Published by MacLehose Press
Translated by Patrick Creagh
A couple of years ago I took part in a take-a-picture-a-day competition. Almost half the pictures I took were of trees – I love them. Thus the cover on this unsolicited review copy sparked my interest. To find then that the novel is set in Sardinia when I’m busy island-hopping around the world of fiction explains why this book climbed swiftly to the top of Mount TBR.
Not only is the cover beautiful but the impressionistic tree with its Pan-like figure at the base is an perfect fit to the tone of this fable-like history of Samuele Stocchino. Nicknamed The Tiger of Ogliastra, Stocchino was one of Sardinia’s most notorious bandits, fierce and unrelenting in his vendetta against his personal enemies, the seeds of which are sown when one man refused to offer Stocchino and his father a drink of water.
It could be argued that Stocchino is nothing but a ruthless, merciless terrorist. But he is a legend with it. Scattered throughout the mainly chronological retelling of his life are allusions to his invincibility; a legend spawned by incidents such as the day he fell into a deep abyss and survived, and by the way he cheated death during the Great War. Seminal moments both: the former, as in the abyss, the futility of existence, haunts him throughout life; the latter teaches him how to kill.
He was a mere foot soldier who had found a meaning in life. He did not stand out in a crowd, he was simply an enterprising butcher’s boy in the Award-winning Italian Butchery. He was the agent on earth of Death & Co. Now, there was something he knew, but had no name for. The wolf pulsing in his heart had grown its fangs.
An unsanctioned killing spree begins when he returns home from war to find his family have been swindled and his girlfriend stolen by the richest family in the neighbourhood. Like all good legends, he nails a notice to the church door.
By this time you all know that certain persons have persecuted me and others of my family … And I have started and will continue to be a butcher to these scroundrels. From now on all those who do us harm will be repaid in their own coin by me. Samuele Stocchino.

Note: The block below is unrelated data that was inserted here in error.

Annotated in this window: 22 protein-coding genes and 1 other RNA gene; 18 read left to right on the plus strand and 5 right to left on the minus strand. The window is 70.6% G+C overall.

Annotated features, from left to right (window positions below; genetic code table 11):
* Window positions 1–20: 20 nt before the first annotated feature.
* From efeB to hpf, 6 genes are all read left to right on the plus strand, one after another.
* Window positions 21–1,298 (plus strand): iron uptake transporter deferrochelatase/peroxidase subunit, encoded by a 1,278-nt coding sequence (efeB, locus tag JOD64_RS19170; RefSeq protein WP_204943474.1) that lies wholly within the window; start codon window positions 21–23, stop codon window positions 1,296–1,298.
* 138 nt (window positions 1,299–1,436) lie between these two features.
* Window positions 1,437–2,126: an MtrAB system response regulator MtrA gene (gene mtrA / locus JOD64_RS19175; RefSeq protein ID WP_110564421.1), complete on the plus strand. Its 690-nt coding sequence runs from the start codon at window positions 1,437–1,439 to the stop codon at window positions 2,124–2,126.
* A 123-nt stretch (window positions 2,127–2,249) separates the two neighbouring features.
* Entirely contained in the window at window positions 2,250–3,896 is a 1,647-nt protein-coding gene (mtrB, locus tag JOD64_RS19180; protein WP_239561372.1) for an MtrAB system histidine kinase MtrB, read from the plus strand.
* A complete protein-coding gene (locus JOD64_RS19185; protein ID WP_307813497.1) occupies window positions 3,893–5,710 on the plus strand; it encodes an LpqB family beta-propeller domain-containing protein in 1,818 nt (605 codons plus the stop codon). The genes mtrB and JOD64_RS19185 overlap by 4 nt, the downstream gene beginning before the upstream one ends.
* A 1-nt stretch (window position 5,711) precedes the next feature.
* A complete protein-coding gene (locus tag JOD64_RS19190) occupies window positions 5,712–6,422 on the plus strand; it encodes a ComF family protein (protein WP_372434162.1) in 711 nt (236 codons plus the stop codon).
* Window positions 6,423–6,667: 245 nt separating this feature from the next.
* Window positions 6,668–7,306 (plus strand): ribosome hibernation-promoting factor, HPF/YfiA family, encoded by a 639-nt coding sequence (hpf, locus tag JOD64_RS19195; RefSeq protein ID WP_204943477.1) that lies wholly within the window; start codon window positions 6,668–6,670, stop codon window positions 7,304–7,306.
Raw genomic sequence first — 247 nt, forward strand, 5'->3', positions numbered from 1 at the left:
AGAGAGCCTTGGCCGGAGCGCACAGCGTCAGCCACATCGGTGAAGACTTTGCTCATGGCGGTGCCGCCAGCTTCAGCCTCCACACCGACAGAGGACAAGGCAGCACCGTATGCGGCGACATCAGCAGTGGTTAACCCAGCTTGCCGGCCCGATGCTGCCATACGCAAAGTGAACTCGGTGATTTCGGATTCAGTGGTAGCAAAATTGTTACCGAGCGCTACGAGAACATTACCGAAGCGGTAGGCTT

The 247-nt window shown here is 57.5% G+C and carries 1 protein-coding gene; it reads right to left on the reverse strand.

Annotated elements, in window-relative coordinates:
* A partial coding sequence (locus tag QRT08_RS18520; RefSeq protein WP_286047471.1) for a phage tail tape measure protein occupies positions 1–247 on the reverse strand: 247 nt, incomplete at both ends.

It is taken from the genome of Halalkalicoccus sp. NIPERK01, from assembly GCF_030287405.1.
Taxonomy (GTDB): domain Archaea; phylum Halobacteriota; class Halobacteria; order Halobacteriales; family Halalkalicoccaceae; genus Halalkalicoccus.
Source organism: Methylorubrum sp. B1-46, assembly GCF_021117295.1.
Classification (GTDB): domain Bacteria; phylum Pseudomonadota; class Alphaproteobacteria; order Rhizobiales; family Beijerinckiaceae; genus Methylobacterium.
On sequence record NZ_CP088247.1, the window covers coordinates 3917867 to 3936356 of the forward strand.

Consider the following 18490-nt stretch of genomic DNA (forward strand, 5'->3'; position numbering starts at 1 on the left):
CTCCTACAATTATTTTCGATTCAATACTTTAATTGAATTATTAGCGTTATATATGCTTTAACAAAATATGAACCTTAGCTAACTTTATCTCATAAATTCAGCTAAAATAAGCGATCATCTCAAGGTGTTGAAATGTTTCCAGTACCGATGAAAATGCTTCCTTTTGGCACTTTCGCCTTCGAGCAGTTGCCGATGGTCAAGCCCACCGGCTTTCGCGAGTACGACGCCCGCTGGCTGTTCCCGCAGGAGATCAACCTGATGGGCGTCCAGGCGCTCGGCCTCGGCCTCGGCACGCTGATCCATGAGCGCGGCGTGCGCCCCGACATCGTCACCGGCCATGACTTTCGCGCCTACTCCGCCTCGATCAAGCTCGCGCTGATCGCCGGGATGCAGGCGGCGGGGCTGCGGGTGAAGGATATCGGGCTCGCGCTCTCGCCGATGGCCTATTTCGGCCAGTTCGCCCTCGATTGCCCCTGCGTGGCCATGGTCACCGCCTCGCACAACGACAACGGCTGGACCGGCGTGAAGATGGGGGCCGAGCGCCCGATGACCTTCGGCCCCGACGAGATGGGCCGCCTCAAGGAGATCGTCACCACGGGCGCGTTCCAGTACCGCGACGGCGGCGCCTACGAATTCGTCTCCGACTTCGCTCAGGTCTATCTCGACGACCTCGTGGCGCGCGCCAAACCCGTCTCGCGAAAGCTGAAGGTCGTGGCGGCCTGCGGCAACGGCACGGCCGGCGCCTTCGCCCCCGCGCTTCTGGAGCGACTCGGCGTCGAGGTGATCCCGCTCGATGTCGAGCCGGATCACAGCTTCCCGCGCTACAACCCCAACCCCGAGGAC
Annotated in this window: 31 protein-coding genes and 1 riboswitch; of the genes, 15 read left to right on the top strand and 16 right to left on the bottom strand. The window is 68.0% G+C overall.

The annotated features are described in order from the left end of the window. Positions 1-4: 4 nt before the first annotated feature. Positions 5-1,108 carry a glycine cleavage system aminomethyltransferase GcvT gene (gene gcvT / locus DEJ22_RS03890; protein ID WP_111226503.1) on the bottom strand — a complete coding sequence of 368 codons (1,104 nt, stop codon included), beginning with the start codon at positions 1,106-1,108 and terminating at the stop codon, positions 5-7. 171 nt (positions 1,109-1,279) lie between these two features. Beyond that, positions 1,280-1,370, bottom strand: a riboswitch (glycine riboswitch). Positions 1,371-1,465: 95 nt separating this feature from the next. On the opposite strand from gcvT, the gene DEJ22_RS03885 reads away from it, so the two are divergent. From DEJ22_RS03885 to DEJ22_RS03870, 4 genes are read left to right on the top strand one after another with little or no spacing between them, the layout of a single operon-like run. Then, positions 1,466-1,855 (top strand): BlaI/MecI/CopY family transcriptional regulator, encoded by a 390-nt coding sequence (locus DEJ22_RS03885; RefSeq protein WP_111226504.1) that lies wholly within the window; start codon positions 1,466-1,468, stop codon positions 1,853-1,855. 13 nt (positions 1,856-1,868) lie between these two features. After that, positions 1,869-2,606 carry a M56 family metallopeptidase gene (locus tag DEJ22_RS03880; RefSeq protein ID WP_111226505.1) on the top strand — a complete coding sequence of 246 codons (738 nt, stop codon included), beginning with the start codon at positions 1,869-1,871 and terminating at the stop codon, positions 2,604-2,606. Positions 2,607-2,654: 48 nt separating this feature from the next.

His reign of terror is unstoppable, even with a price of 250,000 lire on his head. Years later Mussolini, shamed by such lawlessness in his realm, sends a special envoy to tame the tiger. Up until this point, the 3rd person narrative is solely Stocchino’s. While looking through his eyes, the flesh and blood of the man isn’t tangible. That comes into focus when the point of view shifts to that of Mussolini’s hunter, Saverio Polito. And what do we see? Not a huge monstrous presence to match the reputation. Rather a small shrunken human, a man who is as much a victim as those he has killed; someone who has fallen into an abyss of his own making.
What they had not understood about the “tiger” was that he was waging a war against himself … For him, the only conceivable good thing was to assuage the fury within him.
How much of this story is true? Let the author explain:
Samuele Stochino is a historical character, though at the same time legendary. Samuele Stocchino (with double c) is the twice-over legendary character whose story is told in these pages. What you have read is not the truth ….
Now I don’t mind the mixing of fact and fiction but therein lies my only problem with this book. If this is fictional, then surely there must have been options for a more satisfactory ending – after all that prior drama, where did that anti-climax originate?